Dream Harder, the debut album from psych./dance/punk collective Hello Cosmos is somehow both retro and fresh.

Dream Harder is the debut album from Hello Cosmos, released at the end of January. Hello Cosmos describe themselves as a punk/psych/dance creative collective, and the album certainly features a mix of music, but mostly it reminded me of the heavier indie rock that was prominent in the mid-2000s.

The album has an energetic drive, and the vocals are mixed ‘into’ the music which gives the final result a Wall of Sound-feel. I can see people singing along to it on nights out (once we’re able to do that again), and there’s plenty to relate to on the album, including my favourite line “if culture is your friend you’ve got no enemies” from the title track ‘Dream Harder’.

Apart from philosophic observations, ‘Dream Harder’ is also a stand-out track, so much so that it’s gone straight into my favourites folder. Droning vocals, sometimes even drowning in the music. I can’t decide if the lyrics are uplifting or melancholy, but I certainly enjoy the ambivalence – and there’s a cow bell – who doesn’t enjoy a cow bell? I can hear the psychedelic dance references in the track (with a punk attitude?). It’s somehow both retro and fresh, or, to borrow a line from ‘Frequency Fields’, “it feels brand new, but you know we’ve been here before” … and you never step into the same river twice…?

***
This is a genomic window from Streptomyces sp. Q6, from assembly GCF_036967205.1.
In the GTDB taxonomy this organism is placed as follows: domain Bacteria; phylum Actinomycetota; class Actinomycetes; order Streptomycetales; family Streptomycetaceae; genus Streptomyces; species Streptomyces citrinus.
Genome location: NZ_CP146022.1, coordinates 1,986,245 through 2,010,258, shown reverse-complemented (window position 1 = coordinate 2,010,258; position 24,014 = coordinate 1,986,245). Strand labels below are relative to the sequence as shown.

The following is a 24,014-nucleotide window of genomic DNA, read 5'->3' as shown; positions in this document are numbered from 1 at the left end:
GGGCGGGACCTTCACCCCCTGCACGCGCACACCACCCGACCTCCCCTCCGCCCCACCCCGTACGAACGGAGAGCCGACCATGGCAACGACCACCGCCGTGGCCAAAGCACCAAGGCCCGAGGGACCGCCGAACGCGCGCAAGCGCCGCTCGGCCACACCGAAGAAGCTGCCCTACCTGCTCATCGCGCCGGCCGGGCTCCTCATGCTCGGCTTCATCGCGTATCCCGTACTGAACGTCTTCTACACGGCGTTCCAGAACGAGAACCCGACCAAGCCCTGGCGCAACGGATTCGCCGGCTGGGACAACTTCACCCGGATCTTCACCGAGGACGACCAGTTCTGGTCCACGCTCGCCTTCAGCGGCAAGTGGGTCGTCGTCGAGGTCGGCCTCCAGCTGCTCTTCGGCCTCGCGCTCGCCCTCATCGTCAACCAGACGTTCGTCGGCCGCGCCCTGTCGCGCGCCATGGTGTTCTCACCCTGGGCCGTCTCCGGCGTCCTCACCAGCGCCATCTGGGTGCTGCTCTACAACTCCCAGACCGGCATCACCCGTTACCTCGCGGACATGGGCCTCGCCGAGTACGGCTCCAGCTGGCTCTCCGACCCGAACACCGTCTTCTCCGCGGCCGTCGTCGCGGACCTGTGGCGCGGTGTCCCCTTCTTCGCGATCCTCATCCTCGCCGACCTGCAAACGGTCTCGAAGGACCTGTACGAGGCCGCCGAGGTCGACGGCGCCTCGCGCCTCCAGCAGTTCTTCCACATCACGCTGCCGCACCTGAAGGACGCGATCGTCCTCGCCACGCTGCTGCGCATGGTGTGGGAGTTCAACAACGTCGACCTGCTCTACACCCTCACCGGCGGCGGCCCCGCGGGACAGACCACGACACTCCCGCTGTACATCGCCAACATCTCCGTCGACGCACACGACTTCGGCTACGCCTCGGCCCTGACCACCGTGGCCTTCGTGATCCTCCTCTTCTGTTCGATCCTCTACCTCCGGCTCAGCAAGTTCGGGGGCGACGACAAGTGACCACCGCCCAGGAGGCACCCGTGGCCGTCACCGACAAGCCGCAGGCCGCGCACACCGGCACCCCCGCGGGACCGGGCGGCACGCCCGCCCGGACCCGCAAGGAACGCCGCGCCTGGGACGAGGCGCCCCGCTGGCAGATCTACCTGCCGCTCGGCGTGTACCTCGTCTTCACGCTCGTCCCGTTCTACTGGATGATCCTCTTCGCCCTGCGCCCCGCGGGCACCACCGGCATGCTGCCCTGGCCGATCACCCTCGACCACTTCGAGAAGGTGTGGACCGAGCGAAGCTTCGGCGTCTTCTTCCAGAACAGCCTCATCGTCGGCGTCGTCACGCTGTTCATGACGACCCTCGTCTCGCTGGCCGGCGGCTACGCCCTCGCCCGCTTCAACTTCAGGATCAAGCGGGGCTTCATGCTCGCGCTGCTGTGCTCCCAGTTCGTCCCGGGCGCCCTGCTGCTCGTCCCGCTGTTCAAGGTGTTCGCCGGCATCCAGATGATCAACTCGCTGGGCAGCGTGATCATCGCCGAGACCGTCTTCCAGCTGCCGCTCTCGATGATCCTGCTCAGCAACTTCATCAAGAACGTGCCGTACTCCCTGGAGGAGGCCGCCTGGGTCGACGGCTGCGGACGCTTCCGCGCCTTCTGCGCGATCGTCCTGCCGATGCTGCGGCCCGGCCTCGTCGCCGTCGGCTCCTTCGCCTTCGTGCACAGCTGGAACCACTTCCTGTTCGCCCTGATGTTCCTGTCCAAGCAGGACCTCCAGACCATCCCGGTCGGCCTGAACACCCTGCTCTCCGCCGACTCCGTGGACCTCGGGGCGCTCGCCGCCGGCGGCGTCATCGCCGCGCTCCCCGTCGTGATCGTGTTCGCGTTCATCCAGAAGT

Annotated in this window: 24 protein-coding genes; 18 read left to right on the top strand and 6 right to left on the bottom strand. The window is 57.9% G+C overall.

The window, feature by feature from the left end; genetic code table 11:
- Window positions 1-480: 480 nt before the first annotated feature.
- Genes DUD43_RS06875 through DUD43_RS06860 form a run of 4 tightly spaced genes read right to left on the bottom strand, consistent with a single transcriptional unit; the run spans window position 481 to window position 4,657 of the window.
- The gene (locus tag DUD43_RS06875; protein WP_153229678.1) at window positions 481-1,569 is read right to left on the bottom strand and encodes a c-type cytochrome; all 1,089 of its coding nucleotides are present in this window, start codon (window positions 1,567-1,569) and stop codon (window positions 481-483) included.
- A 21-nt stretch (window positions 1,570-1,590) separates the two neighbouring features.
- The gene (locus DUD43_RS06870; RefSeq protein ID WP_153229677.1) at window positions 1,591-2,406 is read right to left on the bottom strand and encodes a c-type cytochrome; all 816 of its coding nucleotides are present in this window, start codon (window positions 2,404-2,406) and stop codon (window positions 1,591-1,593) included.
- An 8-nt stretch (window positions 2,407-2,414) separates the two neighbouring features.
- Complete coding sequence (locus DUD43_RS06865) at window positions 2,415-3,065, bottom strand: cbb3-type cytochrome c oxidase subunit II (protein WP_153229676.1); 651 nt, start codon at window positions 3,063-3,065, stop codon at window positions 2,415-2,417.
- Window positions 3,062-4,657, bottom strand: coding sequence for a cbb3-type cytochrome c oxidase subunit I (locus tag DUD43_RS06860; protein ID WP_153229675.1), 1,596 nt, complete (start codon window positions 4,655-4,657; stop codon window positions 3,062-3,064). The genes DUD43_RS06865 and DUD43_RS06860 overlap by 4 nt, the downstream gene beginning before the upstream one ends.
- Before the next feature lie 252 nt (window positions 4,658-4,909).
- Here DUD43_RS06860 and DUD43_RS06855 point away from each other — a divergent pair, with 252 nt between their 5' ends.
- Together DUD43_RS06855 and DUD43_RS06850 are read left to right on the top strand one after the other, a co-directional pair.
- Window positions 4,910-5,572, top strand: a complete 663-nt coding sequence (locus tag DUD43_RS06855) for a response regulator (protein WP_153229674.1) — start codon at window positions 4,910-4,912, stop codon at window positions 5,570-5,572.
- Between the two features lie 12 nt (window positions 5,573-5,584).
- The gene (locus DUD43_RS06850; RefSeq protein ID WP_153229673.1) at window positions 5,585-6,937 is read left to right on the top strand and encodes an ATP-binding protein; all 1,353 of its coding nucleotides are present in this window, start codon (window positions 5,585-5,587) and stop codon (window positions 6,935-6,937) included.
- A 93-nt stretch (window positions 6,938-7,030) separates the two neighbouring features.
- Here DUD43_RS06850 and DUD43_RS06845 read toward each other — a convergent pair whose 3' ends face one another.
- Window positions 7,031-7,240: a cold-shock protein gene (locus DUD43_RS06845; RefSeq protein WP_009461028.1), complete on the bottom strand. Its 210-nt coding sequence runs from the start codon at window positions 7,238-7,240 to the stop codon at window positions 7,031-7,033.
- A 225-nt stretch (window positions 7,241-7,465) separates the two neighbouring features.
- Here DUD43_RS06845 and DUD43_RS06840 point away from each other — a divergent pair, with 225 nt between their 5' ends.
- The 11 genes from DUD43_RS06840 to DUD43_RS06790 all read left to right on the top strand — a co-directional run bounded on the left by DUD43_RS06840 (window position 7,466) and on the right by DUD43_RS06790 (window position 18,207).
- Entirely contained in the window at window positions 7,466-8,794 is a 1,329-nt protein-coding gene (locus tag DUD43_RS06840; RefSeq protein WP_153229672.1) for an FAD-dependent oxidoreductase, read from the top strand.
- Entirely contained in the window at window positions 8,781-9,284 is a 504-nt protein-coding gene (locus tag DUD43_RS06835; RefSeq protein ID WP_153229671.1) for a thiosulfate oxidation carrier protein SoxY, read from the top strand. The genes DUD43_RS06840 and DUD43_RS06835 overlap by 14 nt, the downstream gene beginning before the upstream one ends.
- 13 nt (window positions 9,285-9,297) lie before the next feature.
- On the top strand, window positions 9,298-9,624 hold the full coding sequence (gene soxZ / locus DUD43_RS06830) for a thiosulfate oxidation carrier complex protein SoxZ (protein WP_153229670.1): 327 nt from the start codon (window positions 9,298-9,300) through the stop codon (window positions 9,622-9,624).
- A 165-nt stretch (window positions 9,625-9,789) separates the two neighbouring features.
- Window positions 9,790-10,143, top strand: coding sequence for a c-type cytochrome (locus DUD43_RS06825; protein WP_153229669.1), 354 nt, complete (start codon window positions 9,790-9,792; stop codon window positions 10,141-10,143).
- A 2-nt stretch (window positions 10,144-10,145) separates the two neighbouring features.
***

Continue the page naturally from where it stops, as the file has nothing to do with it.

The album opener, ‘FUSE’, is another highlight encompassing that drive and mix of a little bit of everything. I always think someone’s planned things well when the opening track is able to tell you if you’re going to like the album or not, and ‘FUSE’ is one of those tracks. The theme of the track seems to be introspective and reflective with a heavy rhythm section. I bet it would go down well in a sun-soaked festival (… once we’re able to do that again), especially with lyrics alluding to a drunken kiss.

Overall, I enjoyed the album, but I think I preferred the tracks mixed into a playlist rather than one after the other – they seemed to pack a bigger punch that way. I’m not convinced I’d feel the same way if I was listening to the vinyl, though, but streaming and listening to LPs are very different things and I would always say buy the vinyl. The album has collaboration between musicians and music-makers, there’s experimentation, there’s 8bit blips, so buy the vinyl.

4/5 stars